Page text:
Everyone likes to talk about hard work. You’ll see quotes plastered on break room bulletin boards. CEOs and entrepreneurs like to talk about it in keynote speeches. It’s considered a valuable metric when gauging an employee’s commitment to the company.
And while there’s nothing inherently wrong with hard work—in fact, it’s a good thing—it’s not always necessary to work harder in order to see better results. You have another option: working smarter.
If you can achieve the same results by working smarter (as opposed to working harder), wouldn’t you rather do that? Working smarter means leveraging the resources you have and developing savvy processes that reduce the need for more time and manual intervention.
What does it look like to work smarter? Here are a few suggestions and techniques that will allow you to increase output without demanding more time or effort.
1. Conquer Difficult Tasks First
We all have those tasks that we dread. Naturally, we tend to put these tasks off until the last possible moment. And while we may eventually get them done, having them hang over us like ominous black clouds ultimately creates added stress that slows us down. That’s why savvy individuals choose to conquer difficult tasks first.
When you conquer difficult tasks first thing in the morning, your day suddenly begins to crystallize and you become more ambitious and focused. The result is an easier day that’s more flexible and enjoyable.
2. Streamline Cumbersome Processes
There are a certain number of tasks that you do multiple times per day, every single day. Now imagine if you could shave a few minutes off these processes. How much time could you save every day, week, and month? You’d be amazed if you calculated the results. Here are a couple of ideas:
Adopt electronic signatures. Trying to get multiple people to sign documents and then upload and send those documents to the appropriate parties can be a nightmare. “Eliminating manual processing and document errors enables your staff to focus on their core responsibilities, rather than chase after people to sign documents and correct errors, leading to a better overall experience for everyone involved,” says Michael Laurie of eSignLive.
Organize your email inbox. How many hours do you waste trying to filter your email inbox? One study says the average person spends as much as 6.3 hours checking email each day. Thankfully, there are plenty of tools you can use to simplify the process of checking and responding to emails.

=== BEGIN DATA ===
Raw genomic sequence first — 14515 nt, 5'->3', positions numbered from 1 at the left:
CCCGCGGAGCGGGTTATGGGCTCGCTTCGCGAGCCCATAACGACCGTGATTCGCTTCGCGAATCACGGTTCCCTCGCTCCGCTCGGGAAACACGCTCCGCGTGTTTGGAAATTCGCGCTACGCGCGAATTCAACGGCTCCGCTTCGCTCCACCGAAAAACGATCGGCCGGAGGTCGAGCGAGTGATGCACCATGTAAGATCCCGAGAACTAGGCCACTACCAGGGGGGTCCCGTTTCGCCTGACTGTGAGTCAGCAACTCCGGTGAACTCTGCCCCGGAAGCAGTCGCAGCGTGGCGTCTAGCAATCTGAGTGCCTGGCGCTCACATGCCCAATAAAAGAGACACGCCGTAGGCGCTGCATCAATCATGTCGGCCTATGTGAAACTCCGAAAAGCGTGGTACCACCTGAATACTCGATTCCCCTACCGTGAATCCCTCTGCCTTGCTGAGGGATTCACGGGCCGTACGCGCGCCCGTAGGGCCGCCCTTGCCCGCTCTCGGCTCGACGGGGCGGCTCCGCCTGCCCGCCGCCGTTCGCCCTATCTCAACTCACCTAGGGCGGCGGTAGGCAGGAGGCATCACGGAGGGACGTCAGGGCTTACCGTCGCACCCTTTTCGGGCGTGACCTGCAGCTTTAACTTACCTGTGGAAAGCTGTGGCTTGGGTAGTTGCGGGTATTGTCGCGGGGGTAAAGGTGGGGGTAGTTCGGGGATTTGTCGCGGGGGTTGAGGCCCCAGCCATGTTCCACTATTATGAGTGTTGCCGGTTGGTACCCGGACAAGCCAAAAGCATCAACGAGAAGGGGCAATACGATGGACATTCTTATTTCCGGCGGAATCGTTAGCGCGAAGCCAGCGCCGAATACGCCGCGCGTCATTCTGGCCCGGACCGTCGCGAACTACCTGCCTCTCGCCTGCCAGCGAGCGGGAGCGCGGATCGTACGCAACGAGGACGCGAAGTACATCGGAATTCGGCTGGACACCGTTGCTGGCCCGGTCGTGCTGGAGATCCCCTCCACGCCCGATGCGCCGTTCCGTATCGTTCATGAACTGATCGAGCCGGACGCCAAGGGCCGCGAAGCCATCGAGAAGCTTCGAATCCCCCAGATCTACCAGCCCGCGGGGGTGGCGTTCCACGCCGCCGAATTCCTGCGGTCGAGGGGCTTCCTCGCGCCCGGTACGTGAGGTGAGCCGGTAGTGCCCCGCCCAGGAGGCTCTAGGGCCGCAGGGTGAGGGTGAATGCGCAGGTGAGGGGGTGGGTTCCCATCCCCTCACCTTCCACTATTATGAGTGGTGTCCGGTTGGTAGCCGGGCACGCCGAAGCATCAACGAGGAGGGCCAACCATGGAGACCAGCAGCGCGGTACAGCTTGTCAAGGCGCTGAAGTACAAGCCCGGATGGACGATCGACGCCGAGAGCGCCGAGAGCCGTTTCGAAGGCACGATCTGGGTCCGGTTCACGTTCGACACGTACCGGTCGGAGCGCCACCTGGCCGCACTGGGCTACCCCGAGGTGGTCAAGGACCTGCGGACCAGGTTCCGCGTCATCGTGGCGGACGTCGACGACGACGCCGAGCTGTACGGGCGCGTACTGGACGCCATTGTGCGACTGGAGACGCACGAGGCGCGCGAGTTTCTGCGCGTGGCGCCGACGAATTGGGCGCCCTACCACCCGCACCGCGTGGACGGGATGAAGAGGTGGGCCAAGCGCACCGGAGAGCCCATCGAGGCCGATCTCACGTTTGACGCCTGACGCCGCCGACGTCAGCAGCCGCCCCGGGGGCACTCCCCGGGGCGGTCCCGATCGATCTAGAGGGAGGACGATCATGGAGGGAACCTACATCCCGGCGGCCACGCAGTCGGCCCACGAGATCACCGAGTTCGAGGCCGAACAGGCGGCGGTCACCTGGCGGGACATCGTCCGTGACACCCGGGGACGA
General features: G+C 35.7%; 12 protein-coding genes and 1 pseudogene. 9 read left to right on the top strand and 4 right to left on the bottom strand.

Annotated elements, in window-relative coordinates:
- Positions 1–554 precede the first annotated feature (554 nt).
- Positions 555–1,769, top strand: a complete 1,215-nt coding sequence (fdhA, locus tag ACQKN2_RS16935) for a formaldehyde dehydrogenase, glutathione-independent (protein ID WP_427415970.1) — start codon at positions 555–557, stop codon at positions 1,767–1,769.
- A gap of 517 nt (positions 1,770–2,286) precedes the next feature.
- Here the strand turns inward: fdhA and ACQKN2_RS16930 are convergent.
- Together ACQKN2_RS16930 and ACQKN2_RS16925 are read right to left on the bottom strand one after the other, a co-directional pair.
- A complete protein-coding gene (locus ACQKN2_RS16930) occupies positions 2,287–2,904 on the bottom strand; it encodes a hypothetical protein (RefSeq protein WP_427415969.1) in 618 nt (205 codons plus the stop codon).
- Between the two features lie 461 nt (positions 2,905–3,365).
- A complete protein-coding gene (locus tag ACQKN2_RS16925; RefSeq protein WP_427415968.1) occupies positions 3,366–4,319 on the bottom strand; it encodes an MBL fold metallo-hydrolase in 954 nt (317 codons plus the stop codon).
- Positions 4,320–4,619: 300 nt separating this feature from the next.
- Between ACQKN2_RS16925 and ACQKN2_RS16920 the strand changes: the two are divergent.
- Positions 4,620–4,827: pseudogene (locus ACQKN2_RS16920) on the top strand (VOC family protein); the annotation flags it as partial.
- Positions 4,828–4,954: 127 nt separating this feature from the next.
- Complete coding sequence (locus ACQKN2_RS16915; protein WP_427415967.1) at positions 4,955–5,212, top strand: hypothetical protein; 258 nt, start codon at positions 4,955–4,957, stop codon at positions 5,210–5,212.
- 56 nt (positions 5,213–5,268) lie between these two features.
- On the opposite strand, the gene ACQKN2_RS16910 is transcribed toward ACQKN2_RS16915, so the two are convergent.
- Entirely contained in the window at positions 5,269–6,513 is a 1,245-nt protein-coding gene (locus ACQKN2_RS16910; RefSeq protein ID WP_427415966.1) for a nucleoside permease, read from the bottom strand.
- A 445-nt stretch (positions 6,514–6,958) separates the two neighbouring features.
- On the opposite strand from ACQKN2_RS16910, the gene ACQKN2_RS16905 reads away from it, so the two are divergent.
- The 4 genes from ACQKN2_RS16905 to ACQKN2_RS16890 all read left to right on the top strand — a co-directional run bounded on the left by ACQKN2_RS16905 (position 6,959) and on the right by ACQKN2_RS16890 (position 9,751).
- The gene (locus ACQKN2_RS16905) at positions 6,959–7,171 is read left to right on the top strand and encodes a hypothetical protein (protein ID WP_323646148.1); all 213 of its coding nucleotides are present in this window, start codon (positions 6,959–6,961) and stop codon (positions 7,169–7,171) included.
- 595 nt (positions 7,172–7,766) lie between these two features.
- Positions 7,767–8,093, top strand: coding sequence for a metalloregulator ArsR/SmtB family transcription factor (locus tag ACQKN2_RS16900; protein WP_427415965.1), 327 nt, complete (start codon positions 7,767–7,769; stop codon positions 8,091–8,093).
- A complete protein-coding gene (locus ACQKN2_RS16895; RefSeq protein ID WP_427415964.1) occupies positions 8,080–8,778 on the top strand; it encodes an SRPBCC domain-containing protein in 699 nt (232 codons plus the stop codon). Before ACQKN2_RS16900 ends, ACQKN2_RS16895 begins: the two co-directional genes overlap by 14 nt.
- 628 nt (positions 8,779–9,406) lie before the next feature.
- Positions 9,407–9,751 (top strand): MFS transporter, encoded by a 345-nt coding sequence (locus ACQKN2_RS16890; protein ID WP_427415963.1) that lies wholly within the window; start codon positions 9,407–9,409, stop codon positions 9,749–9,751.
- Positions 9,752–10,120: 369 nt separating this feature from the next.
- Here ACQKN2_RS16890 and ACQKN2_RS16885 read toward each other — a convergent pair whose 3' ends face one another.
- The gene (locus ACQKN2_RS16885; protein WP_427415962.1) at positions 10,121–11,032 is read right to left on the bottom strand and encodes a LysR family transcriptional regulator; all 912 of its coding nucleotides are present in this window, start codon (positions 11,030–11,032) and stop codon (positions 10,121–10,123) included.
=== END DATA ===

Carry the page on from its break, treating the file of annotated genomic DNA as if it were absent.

Even if you’re only able to improve a couple of processes, the hours you save can be reallocated to other important tasks that generate a better return on your time.
3. Make Better Communication a Priority
Poor communication can put constraints on your daily workflow that hurt productivity. The good news is that it’s really not that difficult to improve internal communication. With the right collaboration tools, you can quickly isolate and overcome points of friction.
Because email can be such a drain on productivity, many companies are turning to leading collaboration apps like Slack or Trello. The result is quicker communication with fewer missing pieces.
4. Use a Schedule
Do you arrive at work knowing exactly what you’ll be doing at each hour of the day, or do you simply take things as they come? While there’s a time and place for both strategies, creating a schedule (and sticking to it) almost always results in a better use of your time.
“The very act of using your organizational skills to plan your day, week, and month gives you a greater feeling of control and will help increase productivity throughout your day,” business consultant Brian Tracy says. “You’ll feel in charge of your life. It actually increases your self-esteem and improves your sense of personal power.”
When it comes to increasing output, you have the choice between working harder and working smarter. While both may get you the desired results, why would you want to do more work than you have to? By working smarter, you can save time and get better results at the same time.
In this article, we referenced a few specific ways in which you can work smarter, but be on the lookout for additional opportunities in your own organization. The more efficient you become, the more of a return you’ll begin to see on your time investment.
By: Larry Alton